Ann Gibson, of Upcycle Lifestyle, has recently become a 100% waste-free handmade business and she shares with us the importance of reducing textile waste.
Tells us about your business. How and why did you start Upcycle Lifestyle?
Upcycle Lifestyle is a handmade business focused on sustainably produced, reusable alternatives to single-use products and long-lasting children's clothing. All of the products are made by me in my home sewing studio from new and upcycled materials with 100% waste-free production. I always wondered what happened to the ugly sweaters and other textiles at thrift stores that no one wanted. I wanted to help reduce the amount of textiles being sent to landfills each year. So I began "rescuing" the ugly sweaters from thrift stores and making them into blankets that would be loved, cherished and well-used; the first Upcycle Lifestyle product. My vision for Upcycle Lifestyle has always been to reduce consumer waste through reusable alternatives and repurposing fabrics.
What led you down the path to becoming waste-free?
Throughout my studies in Environmental Engineering and looking ahead to my Masters in Environment and Sustainability in the fall, my passion has always been waste management. I have a wide range of experience related to waste management from working at a landfill to environmental compliance reporting and consulting. This year I decided to take reducing consumer waste one step further with my business. I made the conscious decision to make my production 100% waste-free. Through the introduction of new products, market research and community outreach, I have achieved that goal.
How do you define waste-free?
Basically, all raw materials that come into my studio leave as product, aside from a small amount of recycling from the packaging materials. The smaller products, reusable facial round and nursing pads, are made from the scraps left over from the clothing. Once the scraps are too small to sew with, they are used to stuff dog and cat beds which are donated to the Stratford SPCA.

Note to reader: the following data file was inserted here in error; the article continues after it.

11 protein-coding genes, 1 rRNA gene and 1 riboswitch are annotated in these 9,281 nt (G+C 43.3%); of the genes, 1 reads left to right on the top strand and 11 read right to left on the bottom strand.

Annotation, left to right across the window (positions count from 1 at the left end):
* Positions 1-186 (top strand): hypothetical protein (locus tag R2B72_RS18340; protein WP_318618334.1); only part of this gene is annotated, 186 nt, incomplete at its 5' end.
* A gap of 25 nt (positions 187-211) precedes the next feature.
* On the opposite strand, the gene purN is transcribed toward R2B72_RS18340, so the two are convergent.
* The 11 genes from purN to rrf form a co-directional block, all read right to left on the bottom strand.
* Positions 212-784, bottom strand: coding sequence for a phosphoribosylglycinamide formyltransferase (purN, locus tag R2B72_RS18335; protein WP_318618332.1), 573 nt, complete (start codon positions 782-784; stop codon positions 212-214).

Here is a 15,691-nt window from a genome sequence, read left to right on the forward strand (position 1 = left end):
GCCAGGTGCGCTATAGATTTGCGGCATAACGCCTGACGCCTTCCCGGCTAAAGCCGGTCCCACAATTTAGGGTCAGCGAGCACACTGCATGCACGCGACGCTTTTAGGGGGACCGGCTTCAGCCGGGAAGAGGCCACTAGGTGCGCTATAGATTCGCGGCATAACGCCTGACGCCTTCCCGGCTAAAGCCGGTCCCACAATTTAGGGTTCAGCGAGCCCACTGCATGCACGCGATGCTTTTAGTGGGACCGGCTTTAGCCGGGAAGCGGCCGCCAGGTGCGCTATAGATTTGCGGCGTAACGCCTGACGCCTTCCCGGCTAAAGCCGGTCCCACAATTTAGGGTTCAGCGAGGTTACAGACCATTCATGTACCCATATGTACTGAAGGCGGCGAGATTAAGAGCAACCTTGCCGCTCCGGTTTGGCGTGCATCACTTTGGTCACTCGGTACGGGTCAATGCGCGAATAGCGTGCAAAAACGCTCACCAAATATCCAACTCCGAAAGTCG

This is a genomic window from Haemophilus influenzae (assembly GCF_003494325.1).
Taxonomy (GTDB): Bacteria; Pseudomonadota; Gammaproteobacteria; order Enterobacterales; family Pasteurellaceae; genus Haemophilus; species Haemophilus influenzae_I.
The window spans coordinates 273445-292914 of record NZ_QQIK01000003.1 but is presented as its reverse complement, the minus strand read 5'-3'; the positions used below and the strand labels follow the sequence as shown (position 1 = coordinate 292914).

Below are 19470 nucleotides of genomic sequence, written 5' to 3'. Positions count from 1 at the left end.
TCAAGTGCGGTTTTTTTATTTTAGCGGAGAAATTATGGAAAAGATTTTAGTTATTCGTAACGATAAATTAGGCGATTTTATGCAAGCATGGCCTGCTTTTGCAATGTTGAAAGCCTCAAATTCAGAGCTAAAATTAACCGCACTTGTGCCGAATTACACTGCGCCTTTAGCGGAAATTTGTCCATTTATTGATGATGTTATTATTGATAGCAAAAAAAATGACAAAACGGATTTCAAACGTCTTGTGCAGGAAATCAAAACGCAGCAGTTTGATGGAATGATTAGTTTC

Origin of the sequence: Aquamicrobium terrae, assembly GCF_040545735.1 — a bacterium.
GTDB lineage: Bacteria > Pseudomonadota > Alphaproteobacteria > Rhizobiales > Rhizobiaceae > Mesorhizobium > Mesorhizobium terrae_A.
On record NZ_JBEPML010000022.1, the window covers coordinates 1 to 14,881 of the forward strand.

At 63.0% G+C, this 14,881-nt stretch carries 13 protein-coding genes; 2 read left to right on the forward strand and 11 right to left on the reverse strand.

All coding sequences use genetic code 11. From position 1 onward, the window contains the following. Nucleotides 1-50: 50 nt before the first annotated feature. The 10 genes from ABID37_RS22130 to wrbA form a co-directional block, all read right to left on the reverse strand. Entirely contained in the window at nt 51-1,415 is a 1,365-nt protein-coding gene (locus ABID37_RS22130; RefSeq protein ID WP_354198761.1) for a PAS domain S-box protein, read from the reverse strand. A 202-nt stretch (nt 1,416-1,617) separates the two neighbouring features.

What have been some of the challenges along the way?
Researching ways to deal with the textile waste was definitely the biggest challenge. We are increasingly aware that we over-produce waste but finding feasible solutions is where we struggle as a society. Most of the research I found would be more applicable in a large city, where drop-off locations for textile recyclers are available. The City of Markham has already diverted 1.4 million kilograms of textiles from the landfill in their first year with a textile recycling program, so there clearly is a need. This forced me to become more creative in my search for solutions and think more critically about the problem; shifting my thinking from where to take it to what can I make with it. Once I had decided to use the scraps as stuffing, the next challenge was to find a shelter that was interested in the donation of beds.
What have some of the benefits of going waste-free been?
Being able to share the importance of reducing textile waste as well as replacing single-use products with customers is a huge benefit of moving to waste-free production. As a consumer it is important to know where your products are coming from, how workers are treated, and the environmental impacts of the production as well as the product itself.
What advice would you give to other makers thinking of becoming waste-free?
Research and be creative in your solutions. There likely isn't a simple answer to the problem or we would all be doing it already. Don't give up when you find barriers, find a way to work around them.